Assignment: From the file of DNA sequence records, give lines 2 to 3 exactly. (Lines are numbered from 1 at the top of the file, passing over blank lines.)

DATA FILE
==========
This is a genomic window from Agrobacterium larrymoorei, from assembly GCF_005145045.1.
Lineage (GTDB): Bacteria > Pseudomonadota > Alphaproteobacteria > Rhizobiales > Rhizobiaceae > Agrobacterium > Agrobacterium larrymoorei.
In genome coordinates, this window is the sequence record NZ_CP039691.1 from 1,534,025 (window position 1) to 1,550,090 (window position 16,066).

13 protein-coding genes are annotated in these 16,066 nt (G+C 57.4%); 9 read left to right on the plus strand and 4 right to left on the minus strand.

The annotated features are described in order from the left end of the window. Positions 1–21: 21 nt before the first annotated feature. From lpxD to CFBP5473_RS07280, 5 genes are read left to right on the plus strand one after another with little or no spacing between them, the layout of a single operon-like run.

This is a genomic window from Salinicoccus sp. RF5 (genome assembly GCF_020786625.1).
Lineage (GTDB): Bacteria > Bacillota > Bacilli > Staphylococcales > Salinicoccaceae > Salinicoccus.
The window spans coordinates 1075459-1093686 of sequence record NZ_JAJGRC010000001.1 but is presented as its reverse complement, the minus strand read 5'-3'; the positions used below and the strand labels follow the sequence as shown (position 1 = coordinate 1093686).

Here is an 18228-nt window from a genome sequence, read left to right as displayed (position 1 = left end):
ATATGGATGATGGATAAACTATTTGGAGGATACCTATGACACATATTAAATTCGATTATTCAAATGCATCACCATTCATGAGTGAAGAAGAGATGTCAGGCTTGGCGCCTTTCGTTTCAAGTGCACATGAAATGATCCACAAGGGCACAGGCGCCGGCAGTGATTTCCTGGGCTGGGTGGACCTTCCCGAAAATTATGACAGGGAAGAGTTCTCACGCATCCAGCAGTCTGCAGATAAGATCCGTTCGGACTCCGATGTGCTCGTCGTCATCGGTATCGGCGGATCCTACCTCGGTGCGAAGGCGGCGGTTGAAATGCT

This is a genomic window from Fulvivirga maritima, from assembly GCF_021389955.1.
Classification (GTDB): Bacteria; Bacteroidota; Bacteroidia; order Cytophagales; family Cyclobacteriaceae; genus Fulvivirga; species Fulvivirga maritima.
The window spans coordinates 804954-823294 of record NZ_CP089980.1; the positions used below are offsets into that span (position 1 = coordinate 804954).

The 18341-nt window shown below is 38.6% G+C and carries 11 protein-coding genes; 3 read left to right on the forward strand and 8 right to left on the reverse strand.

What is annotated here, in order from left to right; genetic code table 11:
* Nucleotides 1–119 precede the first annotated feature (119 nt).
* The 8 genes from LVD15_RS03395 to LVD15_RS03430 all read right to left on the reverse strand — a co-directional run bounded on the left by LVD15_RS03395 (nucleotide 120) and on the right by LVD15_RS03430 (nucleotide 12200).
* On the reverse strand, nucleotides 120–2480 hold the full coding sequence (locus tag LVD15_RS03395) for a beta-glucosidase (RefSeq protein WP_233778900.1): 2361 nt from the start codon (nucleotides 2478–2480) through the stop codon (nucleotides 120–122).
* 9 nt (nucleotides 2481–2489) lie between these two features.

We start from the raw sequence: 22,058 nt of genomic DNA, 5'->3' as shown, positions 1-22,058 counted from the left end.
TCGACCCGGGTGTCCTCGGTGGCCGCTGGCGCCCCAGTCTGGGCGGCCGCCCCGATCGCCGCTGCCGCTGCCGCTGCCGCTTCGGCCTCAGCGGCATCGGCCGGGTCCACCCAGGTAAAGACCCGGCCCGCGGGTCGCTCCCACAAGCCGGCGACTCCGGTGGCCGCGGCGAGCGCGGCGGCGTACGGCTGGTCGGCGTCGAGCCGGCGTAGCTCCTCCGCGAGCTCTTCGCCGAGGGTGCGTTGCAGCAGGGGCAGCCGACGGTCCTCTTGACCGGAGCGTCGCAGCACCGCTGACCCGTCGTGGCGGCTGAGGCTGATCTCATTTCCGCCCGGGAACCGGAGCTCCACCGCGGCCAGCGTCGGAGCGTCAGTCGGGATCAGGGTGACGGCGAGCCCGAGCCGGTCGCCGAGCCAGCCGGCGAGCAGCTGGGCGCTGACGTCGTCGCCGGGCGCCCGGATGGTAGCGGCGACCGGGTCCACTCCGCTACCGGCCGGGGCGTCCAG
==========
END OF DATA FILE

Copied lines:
Lineage (GTDB): Bacteria > Pseudomonadota > Alphaproteobacteria > Rhizobiales > Rhizobiaceae > Agrobacterium > Agrobacterium larrymoorei.
In genome coordinates, this window is the sequence record NZ_CP039691.1 from 1,534,025 (window position 1) to 1,550,090 (window position 16,066).